Wednesday, September 30, 2020

Infamy, Infamy! Test Game

Martin and I got together to give the Infamy, Infamy! rules a try on Sunday afternoon.

I have read through the rules twice and watched several YouTube videos on the game, but the rules are so complex and (dare I say) poorly-organised that I have difficulty keeping everything in my head. The index does help a lot though. Martin is totally unfamiliar with the rules, but with some quick intro was able to get the gist of it.

I chose the Patrol scenario as it seemed the most straightforward one, and rolled up the terrain based on the 5 x 3 grid area on my mat that corresponded to the playing area in our half-scale version of the game. The first set-up had all the terrain clustered on one side of the table, which would probably have made for a boring game, so I re-rolled the terrain, and ended up with something more interesting.

Martin started the game by sending his two units of Auxilia forward to probe towards my Ambush Points. In response I deployed two units of javelin-armed skirmishers to shoot at them, to little effect. As the second unit of Auxilia got too close to my second Ambush Point, I launched an ambush with two units of warriors, hoping to sweep them off the field before the heavy legionaries have even arrived. But the dice gods had it in for me, and the Auxilia actually managed to hold off my warriors, and indeed push them back - Martin rolled an ungoldy number of 5s and 6s.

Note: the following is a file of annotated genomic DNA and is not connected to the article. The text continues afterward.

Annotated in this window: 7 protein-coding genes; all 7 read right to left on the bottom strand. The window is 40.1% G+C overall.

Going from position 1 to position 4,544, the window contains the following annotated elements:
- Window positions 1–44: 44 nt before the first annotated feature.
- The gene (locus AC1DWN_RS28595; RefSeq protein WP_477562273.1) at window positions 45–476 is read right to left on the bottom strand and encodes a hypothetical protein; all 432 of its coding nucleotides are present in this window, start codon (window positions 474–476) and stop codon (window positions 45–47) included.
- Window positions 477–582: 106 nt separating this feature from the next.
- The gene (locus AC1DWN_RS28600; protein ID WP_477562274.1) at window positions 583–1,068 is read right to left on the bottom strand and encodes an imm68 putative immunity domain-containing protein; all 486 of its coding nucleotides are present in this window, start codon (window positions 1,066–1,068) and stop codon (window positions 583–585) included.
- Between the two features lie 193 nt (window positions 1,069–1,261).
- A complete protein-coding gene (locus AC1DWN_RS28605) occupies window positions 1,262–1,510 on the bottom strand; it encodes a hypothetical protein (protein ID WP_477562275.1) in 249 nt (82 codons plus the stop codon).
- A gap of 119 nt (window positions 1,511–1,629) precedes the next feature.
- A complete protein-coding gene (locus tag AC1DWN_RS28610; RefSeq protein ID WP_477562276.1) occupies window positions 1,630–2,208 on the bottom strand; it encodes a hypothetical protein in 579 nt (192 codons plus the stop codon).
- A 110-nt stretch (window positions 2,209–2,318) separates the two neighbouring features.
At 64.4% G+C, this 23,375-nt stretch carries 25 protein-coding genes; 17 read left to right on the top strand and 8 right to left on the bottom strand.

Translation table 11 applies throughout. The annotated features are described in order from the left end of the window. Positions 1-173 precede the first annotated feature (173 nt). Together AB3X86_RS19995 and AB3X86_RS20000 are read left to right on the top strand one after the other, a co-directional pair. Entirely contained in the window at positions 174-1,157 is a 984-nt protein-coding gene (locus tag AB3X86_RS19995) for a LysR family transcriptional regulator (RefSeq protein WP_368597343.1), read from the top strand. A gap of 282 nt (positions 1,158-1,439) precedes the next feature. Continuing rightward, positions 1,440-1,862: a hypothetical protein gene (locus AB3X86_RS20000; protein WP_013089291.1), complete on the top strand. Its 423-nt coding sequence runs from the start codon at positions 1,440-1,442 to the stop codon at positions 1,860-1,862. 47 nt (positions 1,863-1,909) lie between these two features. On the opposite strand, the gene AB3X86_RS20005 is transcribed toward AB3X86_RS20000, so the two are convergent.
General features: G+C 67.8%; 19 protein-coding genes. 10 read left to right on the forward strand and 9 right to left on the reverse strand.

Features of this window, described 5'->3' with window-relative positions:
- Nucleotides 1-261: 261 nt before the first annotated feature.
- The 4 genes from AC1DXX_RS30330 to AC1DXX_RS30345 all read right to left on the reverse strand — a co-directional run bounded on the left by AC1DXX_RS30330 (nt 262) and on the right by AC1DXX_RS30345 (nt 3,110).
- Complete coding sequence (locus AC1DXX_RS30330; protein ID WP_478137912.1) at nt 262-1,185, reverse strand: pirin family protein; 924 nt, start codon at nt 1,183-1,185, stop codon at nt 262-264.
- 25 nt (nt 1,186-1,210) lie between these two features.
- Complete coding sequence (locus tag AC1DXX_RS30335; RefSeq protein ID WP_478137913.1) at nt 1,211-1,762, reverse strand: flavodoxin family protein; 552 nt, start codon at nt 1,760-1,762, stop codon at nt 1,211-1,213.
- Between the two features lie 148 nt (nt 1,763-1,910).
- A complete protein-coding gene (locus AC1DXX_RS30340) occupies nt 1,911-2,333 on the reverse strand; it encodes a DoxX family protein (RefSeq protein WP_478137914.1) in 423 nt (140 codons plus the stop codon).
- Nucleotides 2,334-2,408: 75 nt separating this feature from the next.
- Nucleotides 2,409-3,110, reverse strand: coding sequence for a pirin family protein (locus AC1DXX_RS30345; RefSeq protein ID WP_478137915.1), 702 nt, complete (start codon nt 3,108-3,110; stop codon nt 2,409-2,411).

Martin then sent his legionaries onboard and quick-marched them to the flashpoint, and saw my warriors off for good.

The legionaries then continued moving against one of my remaining Ambush Points in strength, and that was when I decided to throw in my remaining four warrior units in a bid to settled the issue by force... but the legion movement turned out to be a feint: Martin sent an Auxilia unit down the other flank, and with some good dice (rolling two 6s on movement) captured another Ambush Point, and won the game

I am pretty sure we missed out most of the rules - half the time we didn't know what to do with our in-play Signa cards, but I think we got the core of it, and the spirit of the rules.

The barbarians are very difficult to play, since the warriors are essentially a one-shot weapon. Without time pressure, the Romans can advance very methodically, making it hard for the Germans to wrong-foot them.

The game is intriguing enough that Martin has decided to give the rules a closer look; we thought that we can each study our own side more closely so we can play them optimally the next time. Hopefully my Germans will give a better account of themselves the next game.

1 comment:

Ray Rousell said...

Looks a good game, looking forward to getting a copy of these myself.